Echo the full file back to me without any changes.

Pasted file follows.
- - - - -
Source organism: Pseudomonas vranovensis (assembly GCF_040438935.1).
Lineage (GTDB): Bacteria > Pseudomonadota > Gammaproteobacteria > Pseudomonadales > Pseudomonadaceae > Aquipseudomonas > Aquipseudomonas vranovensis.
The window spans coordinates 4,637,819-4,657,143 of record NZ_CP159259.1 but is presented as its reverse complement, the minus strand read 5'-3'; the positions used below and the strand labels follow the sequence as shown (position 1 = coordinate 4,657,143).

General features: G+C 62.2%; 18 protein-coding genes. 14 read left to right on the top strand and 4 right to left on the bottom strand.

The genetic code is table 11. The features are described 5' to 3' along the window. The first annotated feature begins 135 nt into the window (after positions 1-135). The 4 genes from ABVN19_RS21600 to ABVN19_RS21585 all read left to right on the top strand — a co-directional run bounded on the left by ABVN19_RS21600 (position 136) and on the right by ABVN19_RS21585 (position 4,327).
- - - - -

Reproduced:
Source organism: Pseudomonas vranovensis (assembly GCF_040438935.1).
Lineage (GTDB): Bacteria > Pseudomonadota > Gammaproteobacteria > Pseudomonadales > Pseudomonadaceae > Aquipseudomonas > Aquipseudomonas vranovensis.
The window spans coordinates 4,637,819-4,657,143 of record NZ_CP159259.1 but is presented as its reverse complement, the minus strand read 5'-3'; the positions used below and the strand labels follow the sequence as shown (position 1 = coordinate 4,657,143).

General features: G+C 62.2%; 18 protein-coding genes. 14 read left to right on the top strand and 4 right to left on the bottom strand.

The genetic code is table 11. The features are described 5' to 3' along the window. The first annotated feature begins 135 nt into the window (after positions 1-135). The 4 genes from ABVN19_RS21600 to ABVN19_RS21585 all read left to right on the top strand — a co-directional run bounded on the left by ABVN19_RS21600 (position 136) and on the right by ABVN19_RS21585 (position 4,327).